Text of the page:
by Geraldine Brooks
Kentucky, 1850. An enslaved groom named Jarret and a bay foal forge a bond of understanding that will carry the horse to record-setting victories across the South. When the nation erupts in civil war, an itinerant young artist who has made his name on paintings of the racehorse takes up arms for the Union. On a perilous night, he reunites with the stallion and his groom, very far from the glamor of any racetrack.
New York City, 1954. Martha Jackson, a gallery owner celebrated for taking risks on edgy contemporary painters, becomes obsessed with a nineteenth-century equestrian oil painting of mysterious provenance.
Washington, DC, 2019. Jess, a Smithsonian scientist from Australia, and Theo, a Nigerian-American art historian, find themselves unexpectedly connected through their shared interest in the horse–one studying the stallion’s bones for clues to his power and endurance, the other uncovering the lost history of the unsung Black horsemen who were critical to his racing success.
Based on the remarkable true story of the record-breaking thoroughbred Lexington, Horse is a novel of art and science, love and obsession, and our unfinished reckoning with racism.
What a read! Having long been a fan of Geraldine Brook’s books, I was excited to read her latest novel. I am not particularly a “horsey” fan so the simple title “Horse” didn’t initially thrill me. However, I found the story captivating.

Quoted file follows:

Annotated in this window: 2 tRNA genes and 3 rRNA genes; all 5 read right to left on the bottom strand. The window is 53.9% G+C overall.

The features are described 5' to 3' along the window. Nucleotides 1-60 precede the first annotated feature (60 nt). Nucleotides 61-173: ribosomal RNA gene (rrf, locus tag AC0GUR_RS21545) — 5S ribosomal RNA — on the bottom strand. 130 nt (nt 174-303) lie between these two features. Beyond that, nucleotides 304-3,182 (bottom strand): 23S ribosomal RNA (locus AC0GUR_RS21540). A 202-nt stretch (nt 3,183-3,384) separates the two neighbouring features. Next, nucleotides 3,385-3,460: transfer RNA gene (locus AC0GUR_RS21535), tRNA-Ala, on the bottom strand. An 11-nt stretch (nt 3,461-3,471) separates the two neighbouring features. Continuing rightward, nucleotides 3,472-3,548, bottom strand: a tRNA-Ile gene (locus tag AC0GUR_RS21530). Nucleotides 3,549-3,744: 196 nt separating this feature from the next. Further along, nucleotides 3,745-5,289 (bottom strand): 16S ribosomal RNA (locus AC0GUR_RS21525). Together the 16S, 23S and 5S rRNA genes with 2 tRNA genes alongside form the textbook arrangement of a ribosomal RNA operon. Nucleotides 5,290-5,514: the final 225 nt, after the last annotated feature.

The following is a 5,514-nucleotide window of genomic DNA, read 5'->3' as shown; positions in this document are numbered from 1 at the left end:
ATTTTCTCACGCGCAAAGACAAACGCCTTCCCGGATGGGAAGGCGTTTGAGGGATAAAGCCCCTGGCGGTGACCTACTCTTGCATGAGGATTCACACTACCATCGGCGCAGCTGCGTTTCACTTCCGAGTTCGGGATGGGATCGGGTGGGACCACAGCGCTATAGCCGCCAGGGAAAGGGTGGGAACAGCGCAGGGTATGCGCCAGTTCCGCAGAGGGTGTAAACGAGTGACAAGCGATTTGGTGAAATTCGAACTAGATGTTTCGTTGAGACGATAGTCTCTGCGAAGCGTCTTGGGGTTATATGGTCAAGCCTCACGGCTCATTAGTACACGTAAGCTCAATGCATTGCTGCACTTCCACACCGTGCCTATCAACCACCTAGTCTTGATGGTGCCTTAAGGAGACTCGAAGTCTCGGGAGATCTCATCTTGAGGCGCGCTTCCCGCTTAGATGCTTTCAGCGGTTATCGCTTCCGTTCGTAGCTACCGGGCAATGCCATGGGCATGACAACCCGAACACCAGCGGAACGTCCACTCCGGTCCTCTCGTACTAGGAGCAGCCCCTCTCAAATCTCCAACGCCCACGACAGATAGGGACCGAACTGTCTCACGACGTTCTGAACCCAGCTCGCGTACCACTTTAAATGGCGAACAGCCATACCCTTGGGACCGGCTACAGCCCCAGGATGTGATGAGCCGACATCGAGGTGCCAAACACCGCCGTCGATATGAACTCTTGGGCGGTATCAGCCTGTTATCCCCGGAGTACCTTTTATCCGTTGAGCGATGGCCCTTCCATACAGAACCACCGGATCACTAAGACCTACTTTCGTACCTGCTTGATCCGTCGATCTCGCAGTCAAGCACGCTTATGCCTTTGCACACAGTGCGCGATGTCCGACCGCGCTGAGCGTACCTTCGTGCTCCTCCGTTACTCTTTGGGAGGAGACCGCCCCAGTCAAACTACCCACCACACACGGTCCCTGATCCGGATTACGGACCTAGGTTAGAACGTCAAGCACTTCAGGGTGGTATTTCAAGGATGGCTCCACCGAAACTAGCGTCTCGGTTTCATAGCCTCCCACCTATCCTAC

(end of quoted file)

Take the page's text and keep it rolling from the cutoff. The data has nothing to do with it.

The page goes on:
Geraldine Brooks is a genius in her ability to tell stories. All her novels are so different yet each one is a compelling read. Some of her other titles include “People of the Book” (about a 15th century Hebrew manuscript’s survival to the present day); “Year of Wonders” (about the plague in the middle ages); “March” (about Captain March the father in the Little Women novel); “The Secret Cord” (about King David in Israel); “Caleb’s Crossing” (about the first Native American to graduate from Harvard University).
The historical fiction, “Horse” was woven together with current human rights and racism themes. Like most of Brook’s novels, the story bounced back and forth between historical and modern characters. Each character was well developed and I found myself engaged and drawn to read more than I planned at each sitting.
There were ample references to American horse-racing history for readers who are horse fans. However, there were also many insights into the deep south, slavery, and the civil war. The sections titled, “Afterword” and “Lexington’s Historical Connections” at the end of the book provided an exacting description of what was historical fact and what was fiction. It was a very fascinating yet educational read worthy of the Mark Twain quote “Fiction is obliged to stick to possibilities; truth isn’t”.